Frog war

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The frog, a component of a railway switch, lent its name to a series of battles for railroad dominance in the 19th century.

In American railroading, a frog war occurs when a private railroad company attempts to cross the tracks of another, and this results in hostilities, with the courts usually getting involved, but often long after companies have taken the matter in their own hands and settled, with hordes of workers battling each other. It is named after the frog, the piece of track that allows the two tracks to join or cross and is usually part of a level junction or railroad switch.

Sometimes the first railroad was built specifically to delay the completion of the second.[citation needed]

Division of costs[edit]

It is generally the case that the second railway to arrive has to bear the cost of the special trackwork needed to cross the first.[citation needed] This includes the cost of any interlocking tower or signal box. The latter is not necessarily to the disadvantage of the second railway, since it can signal its trains through the junction ahead of those belonging to the first railway, depending on who employs the signalman.[citation needed]

"Frog Wars" with oil pipelines[edit]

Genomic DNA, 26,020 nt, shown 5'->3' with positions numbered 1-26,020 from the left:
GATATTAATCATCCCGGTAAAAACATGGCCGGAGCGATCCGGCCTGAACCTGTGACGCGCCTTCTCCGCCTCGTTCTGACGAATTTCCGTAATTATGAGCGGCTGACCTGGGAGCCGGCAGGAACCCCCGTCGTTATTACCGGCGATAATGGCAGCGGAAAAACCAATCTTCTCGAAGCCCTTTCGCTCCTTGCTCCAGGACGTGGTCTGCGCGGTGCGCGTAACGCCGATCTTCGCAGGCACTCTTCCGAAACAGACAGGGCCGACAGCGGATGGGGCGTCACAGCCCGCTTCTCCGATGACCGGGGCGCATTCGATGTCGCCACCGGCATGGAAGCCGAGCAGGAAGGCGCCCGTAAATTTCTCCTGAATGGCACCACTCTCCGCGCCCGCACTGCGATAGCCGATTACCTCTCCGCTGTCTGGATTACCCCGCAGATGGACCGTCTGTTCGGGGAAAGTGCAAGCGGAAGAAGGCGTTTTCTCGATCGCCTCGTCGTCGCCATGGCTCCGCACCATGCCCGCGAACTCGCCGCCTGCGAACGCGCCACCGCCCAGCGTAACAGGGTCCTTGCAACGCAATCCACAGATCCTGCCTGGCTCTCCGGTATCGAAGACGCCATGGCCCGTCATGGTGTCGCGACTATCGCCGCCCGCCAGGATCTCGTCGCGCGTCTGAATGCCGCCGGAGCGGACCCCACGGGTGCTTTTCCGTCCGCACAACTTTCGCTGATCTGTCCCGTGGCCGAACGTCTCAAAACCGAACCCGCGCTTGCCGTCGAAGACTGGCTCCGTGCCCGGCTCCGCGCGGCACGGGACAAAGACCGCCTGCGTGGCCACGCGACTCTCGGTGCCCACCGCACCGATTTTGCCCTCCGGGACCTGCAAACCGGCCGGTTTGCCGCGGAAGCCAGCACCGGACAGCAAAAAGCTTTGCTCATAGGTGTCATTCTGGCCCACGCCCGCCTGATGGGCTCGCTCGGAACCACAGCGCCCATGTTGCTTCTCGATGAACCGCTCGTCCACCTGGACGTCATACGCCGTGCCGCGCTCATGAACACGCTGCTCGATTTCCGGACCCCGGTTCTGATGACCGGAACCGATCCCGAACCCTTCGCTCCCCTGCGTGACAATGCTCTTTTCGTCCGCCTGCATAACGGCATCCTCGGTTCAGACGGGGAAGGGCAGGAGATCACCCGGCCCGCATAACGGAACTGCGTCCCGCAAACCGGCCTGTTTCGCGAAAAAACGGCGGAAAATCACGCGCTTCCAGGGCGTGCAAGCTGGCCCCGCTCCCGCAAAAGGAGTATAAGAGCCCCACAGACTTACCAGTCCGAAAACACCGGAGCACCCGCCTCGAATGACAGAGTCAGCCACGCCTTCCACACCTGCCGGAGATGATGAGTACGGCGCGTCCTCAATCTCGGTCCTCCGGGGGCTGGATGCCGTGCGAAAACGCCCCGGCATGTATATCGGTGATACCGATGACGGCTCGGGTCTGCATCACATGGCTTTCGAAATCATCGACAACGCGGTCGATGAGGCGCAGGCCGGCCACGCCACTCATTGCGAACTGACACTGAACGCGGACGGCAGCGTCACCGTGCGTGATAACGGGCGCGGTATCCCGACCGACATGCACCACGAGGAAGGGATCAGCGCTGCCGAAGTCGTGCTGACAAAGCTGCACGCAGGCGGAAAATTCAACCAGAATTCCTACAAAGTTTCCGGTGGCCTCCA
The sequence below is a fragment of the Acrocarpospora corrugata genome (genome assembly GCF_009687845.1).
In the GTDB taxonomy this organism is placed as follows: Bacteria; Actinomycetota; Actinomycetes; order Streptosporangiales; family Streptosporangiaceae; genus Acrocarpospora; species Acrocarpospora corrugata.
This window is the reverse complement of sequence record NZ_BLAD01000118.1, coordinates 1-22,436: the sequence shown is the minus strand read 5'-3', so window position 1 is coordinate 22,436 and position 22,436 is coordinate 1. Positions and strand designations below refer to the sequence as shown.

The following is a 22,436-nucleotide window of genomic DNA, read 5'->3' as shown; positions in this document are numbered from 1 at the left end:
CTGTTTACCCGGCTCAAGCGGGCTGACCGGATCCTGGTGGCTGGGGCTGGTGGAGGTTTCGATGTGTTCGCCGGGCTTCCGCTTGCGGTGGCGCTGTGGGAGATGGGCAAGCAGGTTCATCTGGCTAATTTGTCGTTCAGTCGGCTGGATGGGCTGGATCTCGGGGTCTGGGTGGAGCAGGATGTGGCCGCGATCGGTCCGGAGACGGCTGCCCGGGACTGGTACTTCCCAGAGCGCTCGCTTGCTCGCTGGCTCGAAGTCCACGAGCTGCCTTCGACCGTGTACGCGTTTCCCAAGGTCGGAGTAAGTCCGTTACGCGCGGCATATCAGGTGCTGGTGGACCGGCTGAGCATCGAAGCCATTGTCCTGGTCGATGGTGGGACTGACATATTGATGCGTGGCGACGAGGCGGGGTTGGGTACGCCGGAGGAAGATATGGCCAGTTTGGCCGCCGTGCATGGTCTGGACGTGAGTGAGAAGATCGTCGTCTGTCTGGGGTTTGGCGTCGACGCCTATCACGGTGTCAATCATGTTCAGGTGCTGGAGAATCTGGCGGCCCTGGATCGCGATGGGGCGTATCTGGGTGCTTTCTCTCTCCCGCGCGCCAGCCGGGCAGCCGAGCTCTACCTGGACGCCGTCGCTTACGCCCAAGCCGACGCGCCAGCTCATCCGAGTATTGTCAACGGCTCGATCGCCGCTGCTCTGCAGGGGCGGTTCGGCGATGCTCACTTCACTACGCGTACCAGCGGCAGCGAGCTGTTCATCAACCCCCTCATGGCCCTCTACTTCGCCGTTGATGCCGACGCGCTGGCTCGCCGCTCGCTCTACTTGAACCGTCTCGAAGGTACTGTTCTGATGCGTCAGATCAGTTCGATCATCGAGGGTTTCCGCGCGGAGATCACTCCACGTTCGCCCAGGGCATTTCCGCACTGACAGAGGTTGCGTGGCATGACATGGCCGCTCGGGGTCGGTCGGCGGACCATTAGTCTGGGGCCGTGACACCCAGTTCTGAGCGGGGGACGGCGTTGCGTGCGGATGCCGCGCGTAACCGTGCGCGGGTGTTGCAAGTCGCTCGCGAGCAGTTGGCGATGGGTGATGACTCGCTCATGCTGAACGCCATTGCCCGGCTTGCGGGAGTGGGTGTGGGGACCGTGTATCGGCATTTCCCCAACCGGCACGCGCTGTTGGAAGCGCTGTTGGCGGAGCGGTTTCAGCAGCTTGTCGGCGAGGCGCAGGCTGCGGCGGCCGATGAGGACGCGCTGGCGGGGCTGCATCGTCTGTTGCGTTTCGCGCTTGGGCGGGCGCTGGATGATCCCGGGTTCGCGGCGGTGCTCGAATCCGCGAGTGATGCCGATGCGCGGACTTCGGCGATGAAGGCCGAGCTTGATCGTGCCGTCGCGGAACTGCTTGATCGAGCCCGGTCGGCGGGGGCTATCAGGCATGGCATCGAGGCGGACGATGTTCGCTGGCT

In the early days oil mostly travelled by rail, but gradually oil companies built oil pipelines. Not wanting to lose business, railway companies often refused permission to oil companies for pipelines to cross their tracks.

Bridges and riverboats[edit]

Abraham Lincoln participated in a celebrated court case that decided that railroads had as much right to bridge rivers as the riverboat had the right to navigate those rivers.[1] Nova Scotia's Shubenacadie Canal was rendered useless by a railway bridge built across it in 1870.[citation needed]

List of frog wars[edit]

United States[edit]

Note: The first railroad line built is the first one named.

United Kingdom[edit]


  • Derrick, Samuel M. (1933). Centennial History of South Carolina Railroad. State Publishing Company, Columbia, SC.
  • Fetters, Thomas (2008). The Charleston & Hamburg. The History Press, Charleston, SC. ISBN 978-1-59629-420-2.


  1. ^ [1] Archived January 11, 2010, at the Wayback Machine
  2. ^ "Stories". Retrieved 2015-03-28.